I only queried about twenty agents and received a few helpful passes, meaning they weren’t copy-paste formatted rejections. I pitched my novel to a few agents at a conference and received even more helpful passes. I had thick skin and the negative comments glanced off my shoulder as I clutched onto the praise. Yada, yada, yada—sorry, I can’t say I had a lobster bisque—but, I ended up with a wonderful agent.
With that wonderful agent I went out on submission with the second book I’d ever written. It was exciting! It was nerve wracking. It took forever. But as with the queries, the negative stuff that came from the personalized passes glanced off and I clung to the parts they loved.
And then something happened. Well, a few things happened and a decline in health was one of them. I’ve talked about depression before, you can check it out here if you’re curious, and it’s not something I’d wish on anyone. It’s also not conducive to having a thick skin.
Suddenly, I found myself flinching at every pass, every turned up nose, and every negative response…including from my agent. It happened so many times that I got to a point I couldn’t bring myself to send them anything. I was mentally blocked. My thick skin had failed me utterly.
This is why Jeffe’s ruminating resonated so deeply with me today. It took me back to that place of vulnerability and it made me realize that I’m still kinda there. I’ve paused my next steps because of it and I don’t know that I’ll ever get my thick skin back.
But maybe I don’t have to…is having thick skin the wrong idea?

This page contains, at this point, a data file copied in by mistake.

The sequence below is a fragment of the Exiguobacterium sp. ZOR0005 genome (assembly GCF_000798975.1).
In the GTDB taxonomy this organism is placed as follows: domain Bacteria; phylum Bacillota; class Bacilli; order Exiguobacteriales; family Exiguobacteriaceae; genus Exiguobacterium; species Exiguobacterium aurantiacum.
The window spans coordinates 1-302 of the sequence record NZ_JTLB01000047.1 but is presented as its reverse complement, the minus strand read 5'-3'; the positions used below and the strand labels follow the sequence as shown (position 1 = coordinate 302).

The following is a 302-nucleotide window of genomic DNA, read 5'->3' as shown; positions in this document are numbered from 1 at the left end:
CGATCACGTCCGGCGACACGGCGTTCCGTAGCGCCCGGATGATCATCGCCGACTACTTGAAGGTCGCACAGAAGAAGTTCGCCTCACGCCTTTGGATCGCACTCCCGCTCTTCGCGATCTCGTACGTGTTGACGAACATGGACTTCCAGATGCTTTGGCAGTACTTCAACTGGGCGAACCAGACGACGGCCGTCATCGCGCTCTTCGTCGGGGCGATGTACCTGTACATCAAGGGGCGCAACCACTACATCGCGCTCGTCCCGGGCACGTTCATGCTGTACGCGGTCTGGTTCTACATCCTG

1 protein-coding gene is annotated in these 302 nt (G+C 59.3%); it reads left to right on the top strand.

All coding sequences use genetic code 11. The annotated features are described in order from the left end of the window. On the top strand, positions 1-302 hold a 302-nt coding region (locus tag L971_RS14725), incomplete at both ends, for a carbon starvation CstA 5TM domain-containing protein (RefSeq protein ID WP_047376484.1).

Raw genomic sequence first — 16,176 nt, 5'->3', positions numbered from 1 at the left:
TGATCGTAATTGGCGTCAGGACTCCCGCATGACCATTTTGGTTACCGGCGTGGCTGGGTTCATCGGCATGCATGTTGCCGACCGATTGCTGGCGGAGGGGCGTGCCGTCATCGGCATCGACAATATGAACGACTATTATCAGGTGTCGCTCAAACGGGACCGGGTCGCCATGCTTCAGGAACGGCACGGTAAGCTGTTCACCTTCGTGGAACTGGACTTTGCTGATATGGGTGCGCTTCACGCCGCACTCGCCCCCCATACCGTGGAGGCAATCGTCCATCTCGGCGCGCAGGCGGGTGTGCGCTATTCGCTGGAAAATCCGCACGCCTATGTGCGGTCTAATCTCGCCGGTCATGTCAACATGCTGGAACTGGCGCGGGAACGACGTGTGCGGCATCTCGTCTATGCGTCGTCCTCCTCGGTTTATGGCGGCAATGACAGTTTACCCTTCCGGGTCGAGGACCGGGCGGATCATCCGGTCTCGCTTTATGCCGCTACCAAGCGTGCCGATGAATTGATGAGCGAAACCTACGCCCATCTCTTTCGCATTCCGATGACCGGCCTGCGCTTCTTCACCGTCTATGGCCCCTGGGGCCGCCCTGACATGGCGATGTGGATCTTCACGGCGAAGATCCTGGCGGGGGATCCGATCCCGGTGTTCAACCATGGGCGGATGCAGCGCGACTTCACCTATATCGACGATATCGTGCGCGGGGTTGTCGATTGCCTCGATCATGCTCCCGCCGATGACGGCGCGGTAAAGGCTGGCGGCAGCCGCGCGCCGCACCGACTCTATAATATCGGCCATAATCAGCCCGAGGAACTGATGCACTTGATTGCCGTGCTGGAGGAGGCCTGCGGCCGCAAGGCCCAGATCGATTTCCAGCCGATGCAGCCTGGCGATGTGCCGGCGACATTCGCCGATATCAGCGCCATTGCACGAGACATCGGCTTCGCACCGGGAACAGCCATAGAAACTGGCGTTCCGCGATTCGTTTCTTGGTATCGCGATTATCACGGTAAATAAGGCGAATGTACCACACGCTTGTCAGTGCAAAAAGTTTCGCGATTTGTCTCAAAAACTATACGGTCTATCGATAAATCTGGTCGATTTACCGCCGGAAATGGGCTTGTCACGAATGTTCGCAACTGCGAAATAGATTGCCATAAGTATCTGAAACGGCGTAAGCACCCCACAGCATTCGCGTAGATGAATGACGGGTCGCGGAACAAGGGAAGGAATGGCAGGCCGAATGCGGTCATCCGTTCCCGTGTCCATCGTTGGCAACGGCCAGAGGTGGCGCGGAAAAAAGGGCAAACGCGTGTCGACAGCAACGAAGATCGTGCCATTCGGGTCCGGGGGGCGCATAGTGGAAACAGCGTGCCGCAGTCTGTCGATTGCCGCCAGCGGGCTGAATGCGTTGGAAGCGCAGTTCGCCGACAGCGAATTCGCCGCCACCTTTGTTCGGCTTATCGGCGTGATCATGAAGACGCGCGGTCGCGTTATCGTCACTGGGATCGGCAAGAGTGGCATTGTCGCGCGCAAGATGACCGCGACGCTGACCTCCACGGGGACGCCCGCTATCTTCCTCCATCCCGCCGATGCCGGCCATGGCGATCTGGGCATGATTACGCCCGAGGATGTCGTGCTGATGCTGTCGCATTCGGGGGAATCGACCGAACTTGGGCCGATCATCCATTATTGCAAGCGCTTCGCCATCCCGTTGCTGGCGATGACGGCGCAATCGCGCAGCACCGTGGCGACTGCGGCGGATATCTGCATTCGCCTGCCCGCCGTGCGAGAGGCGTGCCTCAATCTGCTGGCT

As creatives we need to feel, we can’t stop the emotions. So how do we deflect, or as Jeffe put it, find a laser big enough to shoot down the space junk on a crash-course trajectory?
*Jeffe, you were onto something with that analogy! I like it!*
I guess I’m going to try build a strong enough support system around me so when an asteroid hits, I’m able to lean to one side or the other and avoid getting blasted. It's bound to happen, unless I quit this crazy business, and I'll receive more passes and negative criticism on what I've written. And yes, I'll always react and have feelings, but if I can gain enough confidence from my support it'll strengthen my own shields so I don't have to laser as many.
Having support, a community, friends that understand what you’re going through…that’s far better than having tough skin. I’m going to test out a new adage. Let’s say: to make it in the publishing business and get your words out in the word, you need to have a support system.
And thanks to my support system, The Mars Strain is officially available on Libby! Libby is the app my library uses for audiobooks and if your library uses it too, you can check it out! I think that's how it works anyway.
What do you think?